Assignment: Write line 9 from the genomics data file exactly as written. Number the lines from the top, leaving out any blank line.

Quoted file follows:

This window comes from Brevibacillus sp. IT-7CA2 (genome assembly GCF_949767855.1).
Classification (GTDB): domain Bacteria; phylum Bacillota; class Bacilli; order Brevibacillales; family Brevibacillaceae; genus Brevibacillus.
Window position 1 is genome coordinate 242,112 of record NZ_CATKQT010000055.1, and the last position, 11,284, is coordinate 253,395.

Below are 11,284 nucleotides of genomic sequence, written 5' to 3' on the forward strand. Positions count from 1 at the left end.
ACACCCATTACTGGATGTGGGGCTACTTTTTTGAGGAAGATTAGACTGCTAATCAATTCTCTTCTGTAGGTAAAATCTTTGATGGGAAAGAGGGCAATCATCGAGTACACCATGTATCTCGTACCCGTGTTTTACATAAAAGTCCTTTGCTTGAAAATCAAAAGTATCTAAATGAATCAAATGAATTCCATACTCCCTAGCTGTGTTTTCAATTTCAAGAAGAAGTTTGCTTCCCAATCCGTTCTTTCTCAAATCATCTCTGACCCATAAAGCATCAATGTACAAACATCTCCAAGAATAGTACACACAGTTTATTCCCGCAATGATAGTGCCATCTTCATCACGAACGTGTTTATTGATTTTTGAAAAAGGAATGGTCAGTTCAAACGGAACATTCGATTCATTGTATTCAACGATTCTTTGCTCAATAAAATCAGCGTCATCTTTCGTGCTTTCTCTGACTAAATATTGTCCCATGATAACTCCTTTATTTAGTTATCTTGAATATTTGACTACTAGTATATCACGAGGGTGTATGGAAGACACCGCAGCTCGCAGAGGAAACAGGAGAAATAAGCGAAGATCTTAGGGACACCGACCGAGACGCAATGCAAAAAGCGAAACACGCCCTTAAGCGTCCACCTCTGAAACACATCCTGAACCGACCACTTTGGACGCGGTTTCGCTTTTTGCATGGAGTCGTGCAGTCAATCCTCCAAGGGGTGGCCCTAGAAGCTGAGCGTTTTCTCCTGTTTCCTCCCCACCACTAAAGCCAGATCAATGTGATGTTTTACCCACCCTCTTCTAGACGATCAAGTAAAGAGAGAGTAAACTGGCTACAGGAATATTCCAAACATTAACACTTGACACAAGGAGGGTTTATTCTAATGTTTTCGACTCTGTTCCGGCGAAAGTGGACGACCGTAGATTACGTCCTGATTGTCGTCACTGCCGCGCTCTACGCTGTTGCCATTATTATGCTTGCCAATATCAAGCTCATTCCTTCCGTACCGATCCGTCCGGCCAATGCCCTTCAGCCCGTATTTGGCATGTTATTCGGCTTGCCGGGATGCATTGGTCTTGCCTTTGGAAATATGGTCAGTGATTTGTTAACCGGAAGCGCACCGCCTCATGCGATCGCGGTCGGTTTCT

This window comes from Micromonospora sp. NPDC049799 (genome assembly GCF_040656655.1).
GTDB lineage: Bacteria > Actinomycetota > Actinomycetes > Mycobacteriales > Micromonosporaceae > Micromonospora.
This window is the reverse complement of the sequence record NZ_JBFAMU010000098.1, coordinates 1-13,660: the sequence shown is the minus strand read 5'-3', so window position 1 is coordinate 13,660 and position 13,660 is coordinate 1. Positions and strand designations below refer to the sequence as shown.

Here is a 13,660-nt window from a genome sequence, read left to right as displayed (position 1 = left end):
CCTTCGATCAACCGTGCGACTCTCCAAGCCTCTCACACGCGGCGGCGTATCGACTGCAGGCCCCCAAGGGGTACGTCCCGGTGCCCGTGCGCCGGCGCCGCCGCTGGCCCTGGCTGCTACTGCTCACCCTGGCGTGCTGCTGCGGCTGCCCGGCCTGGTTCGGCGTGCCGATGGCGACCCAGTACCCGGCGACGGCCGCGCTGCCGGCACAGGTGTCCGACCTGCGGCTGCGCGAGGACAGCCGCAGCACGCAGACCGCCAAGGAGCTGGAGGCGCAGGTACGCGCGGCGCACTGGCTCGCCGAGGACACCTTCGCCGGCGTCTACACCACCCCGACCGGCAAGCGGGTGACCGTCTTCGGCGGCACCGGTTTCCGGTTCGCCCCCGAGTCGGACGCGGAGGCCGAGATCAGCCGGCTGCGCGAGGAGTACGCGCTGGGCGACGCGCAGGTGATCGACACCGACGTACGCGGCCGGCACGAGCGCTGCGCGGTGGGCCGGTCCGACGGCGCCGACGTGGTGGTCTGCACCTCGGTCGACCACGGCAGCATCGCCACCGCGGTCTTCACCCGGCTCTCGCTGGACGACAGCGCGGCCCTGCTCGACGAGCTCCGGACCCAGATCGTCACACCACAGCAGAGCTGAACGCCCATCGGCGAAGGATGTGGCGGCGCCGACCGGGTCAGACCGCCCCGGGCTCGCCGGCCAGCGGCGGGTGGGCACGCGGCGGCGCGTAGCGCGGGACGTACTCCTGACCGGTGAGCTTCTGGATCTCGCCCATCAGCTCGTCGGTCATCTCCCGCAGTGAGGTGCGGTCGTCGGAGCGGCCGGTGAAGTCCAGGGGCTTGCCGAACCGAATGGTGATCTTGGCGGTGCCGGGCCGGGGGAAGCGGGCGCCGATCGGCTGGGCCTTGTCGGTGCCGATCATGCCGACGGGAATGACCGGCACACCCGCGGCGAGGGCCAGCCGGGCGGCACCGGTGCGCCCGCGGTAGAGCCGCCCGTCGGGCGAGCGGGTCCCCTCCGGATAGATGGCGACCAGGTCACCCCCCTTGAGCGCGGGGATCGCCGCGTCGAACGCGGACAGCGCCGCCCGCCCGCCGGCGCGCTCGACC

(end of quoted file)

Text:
Here is a 13,660-nt window from a genome sequence, read left to right as displayed (position 1 = left end):